Sri Lanka’s present economic turbulence might have been prevented if the government had sought a bailout from the International Monetary Fund (IMF) sooner, according to the country’s central bank governor.
The delay in seeking outside support, according to P Nandalal Weerasinghe of BBC Newsnight, was a mistake.
The country has stated that it requires $5 billion in assistance from the international community this year, including the IMF.
Last month, Sri Lanka defaulted on its foreign debt for the first time in its history.
“We could have managed the issue without this sort of hardship in this nation if we had taken the choice to go to the IMF sooner, if we had begun the debt resettlement process one year earlier,” he stated.
His remarks come as he tries to bring order to Sri Lanka’s economy, which is suffering from severe fuel shortages, increasing food costs, and a dearth of medications.
According to a recent UN World Food Programme study, over two-thirds of Sri Lankan households have been compelled to limit their food intake.
Mr. Weerasinghe stated that Sri Lanka is in the midst of its biggest economic crisis since gaining independence from the United Kingdom in 1948.
On Monday, a delegation from the International Monetary Fund (IMF) will arrive in Colombo for negotiations, and Mr Weerasinghe will be a crucial participant.
However, it is unclear if Mr Weerasinghe, who took over from outgoing governor Ajith Nivard Cabraal in April, would be reappointed for another six-year term at the end of the month.
He stated, “I have conveyed my wish to continue.”
“I don’t believe I expected to be simply serving for two months and then returning when I took over. I would not have came in if that was the case… This is not a problem that can be solved in two months. It will deteriorate before improving.”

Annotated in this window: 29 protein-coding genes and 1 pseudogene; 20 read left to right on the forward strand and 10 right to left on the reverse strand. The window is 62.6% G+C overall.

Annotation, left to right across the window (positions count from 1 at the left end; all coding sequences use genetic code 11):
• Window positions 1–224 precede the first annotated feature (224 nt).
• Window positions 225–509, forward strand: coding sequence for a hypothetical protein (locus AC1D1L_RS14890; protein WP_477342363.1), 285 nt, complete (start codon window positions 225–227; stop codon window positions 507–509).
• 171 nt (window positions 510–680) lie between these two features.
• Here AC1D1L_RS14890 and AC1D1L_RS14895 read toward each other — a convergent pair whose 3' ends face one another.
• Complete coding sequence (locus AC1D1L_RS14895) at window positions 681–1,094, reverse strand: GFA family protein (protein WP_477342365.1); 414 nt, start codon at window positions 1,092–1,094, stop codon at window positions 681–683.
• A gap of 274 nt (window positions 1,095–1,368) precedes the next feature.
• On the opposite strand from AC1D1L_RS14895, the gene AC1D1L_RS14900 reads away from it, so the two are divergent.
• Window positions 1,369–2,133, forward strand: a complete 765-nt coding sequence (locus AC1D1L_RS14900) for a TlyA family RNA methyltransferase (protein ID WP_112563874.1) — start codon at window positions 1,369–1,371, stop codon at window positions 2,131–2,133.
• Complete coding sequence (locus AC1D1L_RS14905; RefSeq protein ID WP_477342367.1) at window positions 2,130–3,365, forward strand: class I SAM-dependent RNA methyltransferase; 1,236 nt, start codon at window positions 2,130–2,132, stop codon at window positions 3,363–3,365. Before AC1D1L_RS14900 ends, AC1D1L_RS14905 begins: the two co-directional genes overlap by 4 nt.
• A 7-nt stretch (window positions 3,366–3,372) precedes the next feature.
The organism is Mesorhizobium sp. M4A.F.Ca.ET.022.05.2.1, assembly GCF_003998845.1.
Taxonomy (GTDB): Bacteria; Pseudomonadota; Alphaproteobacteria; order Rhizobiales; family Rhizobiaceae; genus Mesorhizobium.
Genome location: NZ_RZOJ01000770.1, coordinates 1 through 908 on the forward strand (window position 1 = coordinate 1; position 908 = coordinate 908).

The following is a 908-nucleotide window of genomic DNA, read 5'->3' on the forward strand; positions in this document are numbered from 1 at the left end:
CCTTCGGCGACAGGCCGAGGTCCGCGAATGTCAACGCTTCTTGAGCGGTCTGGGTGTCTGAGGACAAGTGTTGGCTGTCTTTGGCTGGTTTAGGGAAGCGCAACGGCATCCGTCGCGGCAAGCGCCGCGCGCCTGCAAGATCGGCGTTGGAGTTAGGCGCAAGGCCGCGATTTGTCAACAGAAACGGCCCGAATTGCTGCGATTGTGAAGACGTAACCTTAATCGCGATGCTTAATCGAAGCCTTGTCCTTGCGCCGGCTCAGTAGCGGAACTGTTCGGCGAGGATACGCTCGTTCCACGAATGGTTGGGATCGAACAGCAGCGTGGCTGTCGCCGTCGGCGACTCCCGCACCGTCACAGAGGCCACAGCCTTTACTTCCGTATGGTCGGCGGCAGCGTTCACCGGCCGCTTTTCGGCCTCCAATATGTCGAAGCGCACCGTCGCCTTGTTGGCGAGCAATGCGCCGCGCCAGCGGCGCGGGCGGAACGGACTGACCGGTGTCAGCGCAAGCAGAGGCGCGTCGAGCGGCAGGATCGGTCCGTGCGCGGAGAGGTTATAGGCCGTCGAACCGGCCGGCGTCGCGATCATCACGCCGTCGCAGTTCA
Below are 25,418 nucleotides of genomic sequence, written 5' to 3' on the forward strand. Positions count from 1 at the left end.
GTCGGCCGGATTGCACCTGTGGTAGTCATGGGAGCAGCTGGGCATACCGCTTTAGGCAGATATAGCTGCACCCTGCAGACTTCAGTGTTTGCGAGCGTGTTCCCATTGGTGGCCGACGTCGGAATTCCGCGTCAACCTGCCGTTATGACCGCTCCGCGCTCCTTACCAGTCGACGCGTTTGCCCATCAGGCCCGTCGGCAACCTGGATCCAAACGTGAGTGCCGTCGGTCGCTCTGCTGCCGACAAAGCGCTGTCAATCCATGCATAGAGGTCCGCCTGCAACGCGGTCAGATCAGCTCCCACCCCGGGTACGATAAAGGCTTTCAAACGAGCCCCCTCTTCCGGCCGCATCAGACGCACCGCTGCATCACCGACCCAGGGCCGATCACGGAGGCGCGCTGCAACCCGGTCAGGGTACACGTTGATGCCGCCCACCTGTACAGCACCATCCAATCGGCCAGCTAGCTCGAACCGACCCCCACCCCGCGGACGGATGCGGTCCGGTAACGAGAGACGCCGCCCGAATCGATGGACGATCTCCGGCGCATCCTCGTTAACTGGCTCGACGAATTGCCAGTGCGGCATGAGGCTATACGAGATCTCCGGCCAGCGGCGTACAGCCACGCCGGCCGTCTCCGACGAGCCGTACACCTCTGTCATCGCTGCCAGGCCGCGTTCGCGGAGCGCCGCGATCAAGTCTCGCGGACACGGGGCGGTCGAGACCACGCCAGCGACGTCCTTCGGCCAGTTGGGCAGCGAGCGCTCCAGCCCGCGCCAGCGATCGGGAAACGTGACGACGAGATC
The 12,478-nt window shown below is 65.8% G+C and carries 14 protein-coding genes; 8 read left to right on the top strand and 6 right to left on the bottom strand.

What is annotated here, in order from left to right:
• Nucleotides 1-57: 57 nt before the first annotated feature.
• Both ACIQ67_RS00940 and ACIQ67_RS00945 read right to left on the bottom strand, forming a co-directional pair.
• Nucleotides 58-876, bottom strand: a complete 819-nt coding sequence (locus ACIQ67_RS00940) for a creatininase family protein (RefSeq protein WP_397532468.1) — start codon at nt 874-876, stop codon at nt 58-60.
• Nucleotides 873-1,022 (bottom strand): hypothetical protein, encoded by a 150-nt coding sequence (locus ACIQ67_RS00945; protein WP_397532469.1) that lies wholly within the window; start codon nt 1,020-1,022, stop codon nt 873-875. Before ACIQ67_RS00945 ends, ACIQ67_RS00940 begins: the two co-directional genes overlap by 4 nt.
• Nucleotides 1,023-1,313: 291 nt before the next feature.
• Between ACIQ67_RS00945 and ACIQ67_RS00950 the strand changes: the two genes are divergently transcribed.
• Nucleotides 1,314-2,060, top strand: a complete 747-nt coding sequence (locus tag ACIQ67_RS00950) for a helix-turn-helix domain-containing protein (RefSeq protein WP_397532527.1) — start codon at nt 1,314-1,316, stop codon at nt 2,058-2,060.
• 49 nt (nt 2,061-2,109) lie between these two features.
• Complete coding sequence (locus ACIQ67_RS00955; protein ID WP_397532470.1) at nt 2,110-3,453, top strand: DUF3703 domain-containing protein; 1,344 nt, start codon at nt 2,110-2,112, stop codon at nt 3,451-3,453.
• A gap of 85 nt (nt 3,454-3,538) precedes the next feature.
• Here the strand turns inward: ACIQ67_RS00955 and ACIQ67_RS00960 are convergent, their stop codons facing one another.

Sri Lanka’s large borrowing from China, which Mr Weerasinghe claims represents for 15% of the country’s total foreign debt, has complicated the IMF discussions.
The IMF has a policy of not bailing out nations unless all of its other creditors agree to write down their debts first.
“I’m certain that China, as a close ally of Sri Lanka, would provide similar assistance to that which will be provided by other creditors,” Mr Weerasinghe added.
Former members of Sri Lanka’s central bank have sent an open letter to President Gotabaya Rajapaksa encouraging him to maintain Mr Weerasinghe in office.
“We consider it as a highly unpatriotic move with wholly ulterior objectives if anyone is contemplating removing him from his post as Governor of the Central Bank of Sri Lanka,” they said.
According to the World Bank, as many as 12 additional developing countries are at risk of defaulting this year.
According to analysts, the Maldives, Rwanda, Ethiopia, and Senegal are all on the verge of financial collapse.
Egypt, Ghana, and Pakistan are also thought to be quite vulnerable.